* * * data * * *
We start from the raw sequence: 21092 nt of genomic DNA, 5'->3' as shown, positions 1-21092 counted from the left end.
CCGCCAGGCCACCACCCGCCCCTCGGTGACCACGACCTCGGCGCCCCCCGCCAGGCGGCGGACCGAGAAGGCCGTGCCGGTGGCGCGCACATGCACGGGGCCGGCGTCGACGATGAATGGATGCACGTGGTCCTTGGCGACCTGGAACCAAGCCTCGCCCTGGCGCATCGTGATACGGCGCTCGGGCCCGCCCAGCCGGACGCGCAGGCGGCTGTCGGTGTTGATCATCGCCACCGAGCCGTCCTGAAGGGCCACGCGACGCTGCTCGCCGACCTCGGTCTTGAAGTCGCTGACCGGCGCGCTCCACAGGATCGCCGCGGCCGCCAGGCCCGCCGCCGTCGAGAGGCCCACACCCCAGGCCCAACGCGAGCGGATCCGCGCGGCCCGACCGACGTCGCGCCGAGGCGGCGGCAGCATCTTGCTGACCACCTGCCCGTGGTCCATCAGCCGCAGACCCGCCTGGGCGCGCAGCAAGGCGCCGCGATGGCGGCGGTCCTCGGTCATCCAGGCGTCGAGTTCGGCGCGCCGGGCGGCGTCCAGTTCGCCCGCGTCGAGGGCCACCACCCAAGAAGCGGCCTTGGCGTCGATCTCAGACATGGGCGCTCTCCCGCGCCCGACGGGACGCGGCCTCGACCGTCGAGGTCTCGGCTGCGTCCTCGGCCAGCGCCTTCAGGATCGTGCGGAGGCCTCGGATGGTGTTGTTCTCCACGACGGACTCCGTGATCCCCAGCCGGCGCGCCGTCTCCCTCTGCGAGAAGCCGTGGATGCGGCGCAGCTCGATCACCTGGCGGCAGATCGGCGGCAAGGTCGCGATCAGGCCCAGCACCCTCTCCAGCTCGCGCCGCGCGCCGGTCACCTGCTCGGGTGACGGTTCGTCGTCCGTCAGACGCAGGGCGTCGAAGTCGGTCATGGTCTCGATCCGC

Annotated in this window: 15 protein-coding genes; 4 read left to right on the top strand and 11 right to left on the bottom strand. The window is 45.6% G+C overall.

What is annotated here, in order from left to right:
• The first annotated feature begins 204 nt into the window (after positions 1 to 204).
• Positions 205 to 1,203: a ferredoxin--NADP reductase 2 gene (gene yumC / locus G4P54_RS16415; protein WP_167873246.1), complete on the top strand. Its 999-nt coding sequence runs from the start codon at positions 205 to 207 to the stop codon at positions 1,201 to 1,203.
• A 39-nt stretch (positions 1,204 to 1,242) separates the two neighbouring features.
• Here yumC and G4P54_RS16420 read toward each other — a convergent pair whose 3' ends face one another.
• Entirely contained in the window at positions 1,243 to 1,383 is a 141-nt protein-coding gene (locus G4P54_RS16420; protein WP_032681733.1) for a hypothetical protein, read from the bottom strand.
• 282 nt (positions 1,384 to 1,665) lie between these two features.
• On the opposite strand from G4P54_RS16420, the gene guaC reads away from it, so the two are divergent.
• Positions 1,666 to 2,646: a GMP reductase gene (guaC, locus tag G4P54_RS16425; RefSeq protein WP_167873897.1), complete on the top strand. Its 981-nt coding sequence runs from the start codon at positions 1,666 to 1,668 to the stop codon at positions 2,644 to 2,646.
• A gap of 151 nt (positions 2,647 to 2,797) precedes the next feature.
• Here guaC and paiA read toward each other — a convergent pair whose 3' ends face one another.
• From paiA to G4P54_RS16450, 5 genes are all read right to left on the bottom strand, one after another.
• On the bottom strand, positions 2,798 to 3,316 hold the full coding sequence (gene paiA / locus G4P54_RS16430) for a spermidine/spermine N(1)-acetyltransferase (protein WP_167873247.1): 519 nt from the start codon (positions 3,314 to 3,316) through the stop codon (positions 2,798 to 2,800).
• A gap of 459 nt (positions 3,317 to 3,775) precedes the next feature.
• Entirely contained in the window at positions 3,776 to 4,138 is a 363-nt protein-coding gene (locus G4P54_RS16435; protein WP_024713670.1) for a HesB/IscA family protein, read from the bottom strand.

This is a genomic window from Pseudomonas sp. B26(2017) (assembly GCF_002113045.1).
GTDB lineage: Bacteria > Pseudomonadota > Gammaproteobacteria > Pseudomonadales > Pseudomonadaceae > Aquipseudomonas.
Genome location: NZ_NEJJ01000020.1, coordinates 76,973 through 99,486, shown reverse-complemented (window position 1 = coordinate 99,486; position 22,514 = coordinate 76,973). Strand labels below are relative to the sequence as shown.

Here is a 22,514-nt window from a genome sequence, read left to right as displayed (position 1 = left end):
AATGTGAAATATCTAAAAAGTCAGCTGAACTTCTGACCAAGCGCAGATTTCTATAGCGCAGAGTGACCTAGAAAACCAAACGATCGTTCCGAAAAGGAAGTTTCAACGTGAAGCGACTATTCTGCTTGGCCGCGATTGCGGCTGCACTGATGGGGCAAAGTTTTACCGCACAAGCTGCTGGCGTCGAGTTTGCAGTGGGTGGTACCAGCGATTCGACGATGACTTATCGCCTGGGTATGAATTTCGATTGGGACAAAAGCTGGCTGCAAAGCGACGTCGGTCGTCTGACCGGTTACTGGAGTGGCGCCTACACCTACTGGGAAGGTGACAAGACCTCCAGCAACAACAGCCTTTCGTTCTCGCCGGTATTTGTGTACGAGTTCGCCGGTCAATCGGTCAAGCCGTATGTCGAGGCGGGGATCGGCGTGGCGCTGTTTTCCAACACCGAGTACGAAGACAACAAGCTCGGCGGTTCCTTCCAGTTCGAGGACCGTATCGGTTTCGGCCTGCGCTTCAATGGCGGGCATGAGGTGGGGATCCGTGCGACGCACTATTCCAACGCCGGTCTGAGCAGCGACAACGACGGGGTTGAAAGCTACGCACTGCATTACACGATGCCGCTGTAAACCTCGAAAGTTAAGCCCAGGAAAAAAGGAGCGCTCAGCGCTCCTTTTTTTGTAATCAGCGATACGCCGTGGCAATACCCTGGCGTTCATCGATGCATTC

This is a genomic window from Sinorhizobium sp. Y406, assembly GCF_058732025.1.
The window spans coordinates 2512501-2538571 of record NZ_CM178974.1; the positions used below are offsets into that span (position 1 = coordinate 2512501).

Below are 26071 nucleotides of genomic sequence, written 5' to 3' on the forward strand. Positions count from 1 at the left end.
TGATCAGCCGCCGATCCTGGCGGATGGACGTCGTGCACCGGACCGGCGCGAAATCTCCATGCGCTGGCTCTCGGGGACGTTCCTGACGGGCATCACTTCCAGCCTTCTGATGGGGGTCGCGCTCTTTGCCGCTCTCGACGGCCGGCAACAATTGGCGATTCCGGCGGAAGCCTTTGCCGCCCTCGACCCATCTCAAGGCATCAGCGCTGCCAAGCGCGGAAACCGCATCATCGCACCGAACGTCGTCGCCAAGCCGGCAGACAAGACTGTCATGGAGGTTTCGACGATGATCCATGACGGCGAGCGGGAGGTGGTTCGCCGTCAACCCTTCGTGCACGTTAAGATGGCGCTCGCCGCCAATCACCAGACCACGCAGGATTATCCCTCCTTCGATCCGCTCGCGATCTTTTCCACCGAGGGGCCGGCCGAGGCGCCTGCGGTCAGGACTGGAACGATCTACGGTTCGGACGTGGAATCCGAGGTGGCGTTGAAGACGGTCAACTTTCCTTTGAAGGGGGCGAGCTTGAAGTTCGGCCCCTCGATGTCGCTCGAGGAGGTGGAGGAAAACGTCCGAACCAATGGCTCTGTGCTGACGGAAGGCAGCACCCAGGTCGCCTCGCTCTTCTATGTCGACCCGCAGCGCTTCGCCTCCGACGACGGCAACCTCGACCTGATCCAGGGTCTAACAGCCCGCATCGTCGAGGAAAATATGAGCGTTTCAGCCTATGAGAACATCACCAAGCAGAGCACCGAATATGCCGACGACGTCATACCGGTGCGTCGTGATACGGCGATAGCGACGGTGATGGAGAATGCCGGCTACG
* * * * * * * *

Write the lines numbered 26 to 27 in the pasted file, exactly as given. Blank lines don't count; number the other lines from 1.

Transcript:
Below are 26071 nucleotides of genomic sequence, written 5' to 3' on the forward strand. Positions count from 1 at the left end.
TGATCAGCCGCCGATCCTGGCGGATGGACGTCGTGCACCGGACCGGCGCGAAATCTCCATGCGCTGGCTCTCGGGGACGTTCCTGACGGGCATCACTTCCAGCCTTCTGATGGGGGTCGCGCTCTTTGCCGCTCTCGACGGCCGGCAACAATTGGCGATTCCGGCGGAAGCCTTTGCCGCCCTCGACCCATCTCAAGGCATCAGCGCTGCCAAGCGCGGAAACCGCATCATCGCACCGAACGTCGTCGCCAAGCCGGCAGACAAGACTGTCATGGAGGTTTCGACGATGATCCATGACGGCGAGCGGGAGGTGGTTCGCCGTCAACCCTTCGTGCACGTTAAGATGGCGCTCGCCGCCAATCACCAGACCACGCAGGATTATCCCTCCTTCGATCCGCTCGCGATCTTTTCCACCGAGGGGCCGGCCGAGGCGCCTGCGGTCAGGACTGGAACGATCTACGGTTCGGACGTGGAATCCGAGGTGGCGTTGAAGACGGTCAACTTTCCTTTGAAGGGGGCGAGCTTGAAGTTCGGCCCCTCGATGTCGCTCGAGGAGGTGGAGGAAAACGTCCGAACCAATGGCTCTGTGCTGACGGAAGGCAGCACCCAGGTCGCCTCGCTCTTCTATGTCGACCCGCAGCGCTTCGCCTCCGACGACGGCAACCTCGACCTGATCCAGGGTCTAACAGCCCGCATCGTCGAGGAAAATATGAGCGTTTCAGCCTATGAGAACATCACCAAGCAGAGCACCGAATATGCCGACGACGTCATACCGGTGCGTCGTGATACGGCGATAGCGACGGTGATGGAGAATGCCGGCTACG